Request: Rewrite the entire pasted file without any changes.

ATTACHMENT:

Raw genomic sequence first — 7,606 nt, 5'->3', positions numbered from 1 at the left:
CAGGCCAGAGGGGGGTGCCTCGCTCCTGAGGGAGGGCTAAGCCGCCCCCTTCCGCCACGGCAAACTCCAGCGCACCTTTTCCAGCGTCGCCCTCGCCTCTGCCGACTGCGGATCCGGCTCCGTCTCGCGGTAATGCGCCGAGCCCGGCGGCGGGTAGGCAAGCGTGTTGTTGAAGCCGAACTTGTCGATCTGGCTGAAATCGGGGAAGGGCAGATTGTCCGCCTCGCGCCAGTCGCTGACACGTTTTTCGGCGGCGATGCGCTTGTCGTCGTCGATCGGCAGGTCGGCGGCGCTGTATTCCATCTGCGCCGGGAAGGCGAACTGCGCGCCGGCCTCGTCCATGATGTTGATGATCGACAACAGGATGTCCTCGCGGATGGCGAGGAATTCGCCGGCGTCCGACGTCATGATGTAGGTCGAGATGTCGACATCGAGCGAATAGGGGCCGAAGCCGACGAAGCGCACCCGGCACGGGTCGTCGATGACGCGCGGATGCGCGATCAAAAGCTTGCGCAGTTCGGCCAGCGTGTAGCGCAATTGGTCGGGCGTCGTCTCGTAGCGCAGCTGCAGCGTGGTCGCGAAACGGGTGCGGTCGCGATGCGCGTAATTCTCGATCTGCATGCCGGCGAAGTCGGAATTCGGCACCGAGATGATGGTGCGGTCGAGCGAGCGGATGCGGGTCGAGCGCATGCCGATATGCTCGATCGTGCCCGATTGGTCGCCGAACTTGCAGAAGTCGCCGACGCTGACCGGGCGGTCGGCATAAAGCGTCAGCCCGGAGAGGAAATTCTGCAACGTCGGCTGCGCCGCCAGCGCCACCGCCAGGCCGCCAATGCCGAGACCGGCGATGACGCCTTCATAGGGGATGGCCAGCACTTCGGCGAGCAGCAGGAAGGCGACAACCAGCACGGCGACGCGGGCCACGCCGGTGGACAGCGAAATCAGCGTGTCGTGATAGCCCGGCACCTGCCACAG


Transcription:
Raw genomic sequence first — 7,606 nt, 5'->3', positions numbered from 1 at the left:
CAGGCCAGAGGGGGGTGCCTCGCTCCTGAGGGAGGGCTAAGCCGCCCCCTTCCGCCACGGCAAACTCCAGCGCACCTTTTCCAGCGTCGCCCTCGCCTCTGCCGACTGCGGATCCGGCTCCGTCTCGCGGTAATGCGCCGAGCCCGGCGGCGGGTAGGCAAGCGTGTTGTTGAAGCCGAACTTGTCGATCTGGCTGAAATCGGGGAAGGGCAGATTGTCCGCCTCGCGCCAGTCGCTGACACGTTTTTCGGCGGCGATGCGCTTGTCGTCGTCGATCGGCAGGTCGGCGGCGCTGTATTCCATCTGCGCCGGGAAGGCGAACTGCGCGCCGGCCTCGTCCATGATGTTGATGATCGACAACAGGATGTCCTCGCGGATGGCGAGGAATTCGCCGGCGTCCGACGTCATGATGTAGGTCGAGATGTCGACATCGAGCGAATAGGGGCCGAAGCCGACGAAGCGCACCCGGCACGGGTCGTCGATGACGCGCGGATGCGCGATCAAAAGCTTGCGCAGTTCGGCCAGCGTGTAGCGCAATTGGTCGGGCGTCGTCTCGTAGCGCAGCTGCAGCGTGGTCGCGAAACGGGTGCGGTCGCGATGCGCGTAATTCTCGATCTGCATGCCGGCGAAGTCGGAATTCGGCACCGAGATGATGGTGCGGTCGAGCGAGCGGATGCGGGTCGAGCGCATGCCGATATGCTCGATCGTGCCCGATTGGTCGCCGAACTTGCAGAAGTCGCCGACGCTGACCGGGCGGTCGGCATAAAGCGTCAGCCCGGAGAGGAAATTCTGCAACGTCGGCTGCGCCGCCAGCGCCACCGCCAGGCCGCCAATGCCGAGACCGGCGATGACGCCTTCATAGGGGATGGCCAGCACTTCGGCGAGCAGCAGGAAGGCGACAACCAGCACGGCGACGCGGGCCACGCCGGTGGACAGCGAAATCAGCGTGTCGTGATAGCCCGGCACCTGCCACAG